When it comes to contemporary Christian leadership material, experience has unfortunately lead me to expect two things: (1) sparing as well as shallow biblical exegesis and (2) an oversubscription to trendy business and management literature along with secular leadership principles. I previously wrote a post addressed to church leaders sounding a caution against worldly wisdom, considering the Bible’s language about wisdom contrast with God’s. One of my conclusions in that post was, “Wisdom in the New Testament comes from God by prayer, can be found in Scripture and empowers Christians for faithful service.” But much so-called Christian leadership seems unapologetically shaped by the world rather than the Word.
One of the reasons for what I have outlined above can be traced back to doubts over the sufficiency of Scripture. Of course, it would never be articulated as such. But it is evident in common and reductionistic approaches to the Bible. Some will say that the Bible informs our message but not our practice—after all, it was written for another time. Thus I’ve heard comments from pastors like, “We can change anything in church but the gospel.” Martin Kähler famously warned against the view of the Gospels that makes them into little more than passion narratives with long introductions. Are we guilty of treating the entire Bible as a passion narrative with an incredibly long introduction? Either the Bible is singularly a book about the gospel – as in Christ’s death and resurrection – or it is sufficient to equip God’s people for all of life (2 Timothy 3:16-17).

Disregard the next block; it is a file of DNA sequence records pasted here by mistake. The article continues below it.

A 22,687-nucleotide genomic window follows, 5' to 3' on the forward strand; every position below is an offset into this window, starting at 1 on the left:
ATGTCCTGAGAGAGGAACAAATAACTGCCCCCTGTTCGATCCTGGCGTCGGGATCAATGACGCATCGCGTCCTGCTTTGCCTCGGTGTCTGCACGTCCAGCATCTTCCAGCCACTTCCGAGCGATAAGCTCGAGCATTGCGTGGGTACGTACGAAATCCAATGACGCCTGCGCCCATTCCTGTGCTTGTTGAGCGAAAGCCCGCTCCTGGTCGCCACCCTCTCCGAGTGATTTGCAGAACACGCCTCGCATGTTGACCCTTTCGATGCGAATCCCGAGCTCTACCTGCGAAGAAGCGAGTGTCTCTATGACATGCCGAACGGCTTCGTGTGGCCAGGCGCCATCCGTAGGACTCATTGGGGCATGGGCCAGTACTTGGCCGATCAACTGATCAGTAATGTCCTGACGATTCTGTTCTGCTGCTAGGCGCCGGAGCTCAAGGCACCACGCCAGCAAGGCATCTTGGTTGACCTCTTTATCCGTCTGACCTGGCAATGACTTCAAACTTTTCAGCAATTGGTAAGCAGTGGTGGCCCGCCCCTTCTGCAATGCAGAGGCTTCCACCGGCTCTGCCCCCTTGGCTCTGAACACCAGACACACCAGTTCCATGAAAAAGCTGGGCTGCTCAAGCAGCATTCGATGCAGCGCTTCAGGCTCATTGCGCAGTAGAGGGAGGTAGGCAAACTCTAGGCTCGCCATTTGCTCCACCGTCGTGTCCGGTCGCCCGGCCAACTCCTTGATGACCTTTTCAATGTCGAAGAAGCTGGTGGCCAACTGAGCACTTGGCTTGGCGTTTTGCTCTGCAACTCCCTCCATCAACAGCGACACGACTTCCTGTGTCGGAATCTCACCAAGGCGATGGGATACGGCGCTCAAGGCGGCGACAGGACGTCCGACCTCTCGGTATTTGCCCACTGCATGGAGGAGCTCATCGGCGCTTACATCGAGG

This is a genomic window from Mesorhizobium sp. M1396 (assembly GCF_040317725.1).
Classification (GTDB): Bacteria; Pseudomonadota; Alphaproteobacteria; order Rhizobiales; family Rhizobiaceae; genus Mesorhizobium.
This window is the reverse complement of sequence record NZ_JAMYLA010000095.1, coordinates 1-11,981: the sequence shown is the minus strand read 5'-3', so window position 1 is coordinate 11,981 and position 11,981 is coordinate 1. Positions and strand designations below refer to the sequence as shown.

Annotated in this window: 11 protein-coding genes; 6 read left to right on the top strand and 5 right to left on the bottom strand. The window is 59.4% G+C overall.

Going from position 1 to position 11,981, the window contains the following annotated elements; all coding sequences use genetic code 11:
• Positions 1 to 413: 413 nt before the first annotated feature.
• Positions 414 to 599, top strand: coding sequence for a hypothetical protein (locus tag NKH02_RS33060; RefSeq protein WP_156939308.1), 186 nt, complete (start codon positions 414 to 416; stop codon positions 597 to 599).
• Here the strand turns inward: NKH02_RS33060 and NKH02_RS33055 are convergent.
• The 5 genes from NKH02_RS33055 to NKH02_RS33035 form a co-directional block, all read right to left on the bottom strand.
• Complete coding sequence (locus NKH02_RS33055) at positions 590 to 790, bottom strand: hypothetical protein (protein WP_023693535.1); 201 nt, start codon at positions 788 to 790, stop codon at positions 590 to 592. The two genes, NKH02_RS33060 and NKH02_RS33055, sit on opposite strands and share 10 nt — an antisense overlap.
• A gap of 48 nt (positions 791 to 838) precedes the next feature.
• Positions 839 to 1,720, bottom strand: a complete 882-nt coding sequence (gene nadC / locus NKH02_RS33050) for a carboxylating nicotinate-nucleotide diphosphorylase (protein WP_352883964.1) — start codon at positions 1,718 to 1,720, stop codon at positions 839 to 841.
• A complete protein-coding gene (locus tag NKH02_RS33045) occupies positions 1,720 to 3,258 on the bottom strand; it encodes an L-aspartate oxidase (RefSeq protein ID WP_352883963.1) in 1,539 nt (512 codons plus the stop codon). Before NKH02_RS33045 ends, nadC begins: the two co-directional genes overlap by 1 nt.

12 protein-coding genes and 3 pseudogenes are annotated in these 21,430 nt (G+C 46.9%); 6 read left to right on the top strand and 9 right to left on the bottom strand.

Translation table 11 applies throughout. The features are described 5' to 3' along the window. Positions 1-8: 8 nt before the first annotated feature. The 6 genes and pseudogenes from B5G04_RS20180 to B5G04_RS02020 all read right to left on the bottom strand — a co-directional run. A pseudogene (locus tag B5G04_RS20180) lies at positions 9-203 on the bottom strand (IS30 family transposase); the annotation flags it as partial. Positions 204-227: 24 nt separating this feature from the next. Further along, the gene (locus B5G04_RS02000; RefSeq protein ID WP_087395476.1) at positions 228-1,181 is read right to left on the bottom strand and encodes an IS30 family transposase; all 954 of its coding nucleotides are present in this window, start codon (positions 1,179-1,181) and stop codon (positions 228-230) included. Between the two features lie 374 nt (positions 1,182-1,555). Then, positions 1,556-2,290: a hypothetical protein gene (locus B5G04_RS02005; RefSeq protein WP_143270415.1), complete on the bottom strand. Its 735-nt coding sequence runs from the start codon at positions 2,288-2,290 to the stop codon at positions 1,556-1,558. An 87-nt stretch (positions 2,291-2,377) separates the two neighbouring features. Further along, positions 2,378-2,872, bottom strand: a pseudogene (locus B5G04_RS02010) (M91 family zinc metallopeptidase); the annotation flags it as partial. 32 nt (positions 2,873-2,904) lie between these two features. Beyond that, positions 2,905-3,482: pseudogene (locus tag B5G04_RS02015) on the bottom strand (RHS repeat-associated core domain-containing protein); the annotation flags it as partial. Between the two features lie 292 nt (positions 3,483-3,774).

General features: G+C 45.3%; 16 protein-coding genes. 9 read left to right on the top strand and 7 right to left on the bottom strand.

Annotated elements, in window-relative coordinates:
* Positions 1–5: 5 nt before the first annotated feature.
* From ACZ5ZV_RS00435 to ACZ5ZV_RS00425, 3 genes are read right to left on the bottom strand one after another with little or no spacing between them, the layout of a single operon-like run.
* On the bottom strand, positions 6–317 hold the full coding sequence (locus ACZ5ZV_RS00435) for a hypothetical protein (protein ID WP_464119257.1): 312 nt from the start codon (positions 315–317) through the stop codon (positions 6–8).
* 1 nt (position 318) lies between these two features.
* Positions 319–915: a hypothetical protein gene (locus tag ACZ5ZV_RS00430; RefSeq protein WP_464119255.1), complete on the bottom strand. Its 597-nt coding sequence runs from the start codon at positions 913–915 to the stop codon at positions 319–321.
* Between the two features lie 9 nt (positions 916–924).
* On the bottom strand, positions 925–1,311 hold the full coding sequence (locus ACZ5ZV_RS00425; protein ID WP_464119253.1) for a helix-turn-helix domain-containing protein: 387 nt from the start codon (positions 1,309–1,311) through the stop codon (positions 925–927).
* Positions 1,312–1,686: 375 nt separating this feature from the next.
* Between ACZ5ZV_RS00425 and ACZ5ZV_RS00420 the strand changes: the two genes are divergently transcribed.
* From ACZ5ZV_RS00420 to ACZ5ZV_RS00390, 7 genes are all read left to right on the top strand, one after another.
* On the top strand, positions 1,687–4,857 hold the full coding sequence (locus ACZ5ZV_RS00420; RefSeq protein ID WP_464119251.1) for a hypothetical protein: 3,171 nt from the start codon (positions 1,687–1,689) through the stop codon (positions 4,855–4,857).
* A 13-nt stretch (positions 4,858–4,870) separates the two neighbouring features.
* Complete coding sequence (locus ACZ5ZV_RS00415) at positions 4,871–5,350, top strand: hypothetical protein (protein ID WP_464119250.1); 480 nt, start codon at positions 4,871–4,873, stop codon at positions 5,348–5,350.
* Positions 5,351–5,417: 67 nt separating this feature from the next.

Perhaps you think I am being unfair. Maybe you have heard talks and read books on leadership that drew on the pastoral epistles (1 and 2 Timothy, and Titus). I hope that is true. I tried to develop some thoughts on leadership from 2 Peter, here. But when last did you hear about leadership from the Old Testament? When I recently sat down to write a paper on Christian leadership and Old Testament kingship I could think of only one passage that received anything more than short thrift: Exodus 18. In that chapter, Moses is overwhelmed by the needs of Israel. So Jethro, his father-in-law, urges him to appoint leaders to assist in the task. In other words, Moses delegated responsibility. But I find it hard to believe that all the Old Testament teaches about leadership is the necessity of delegation.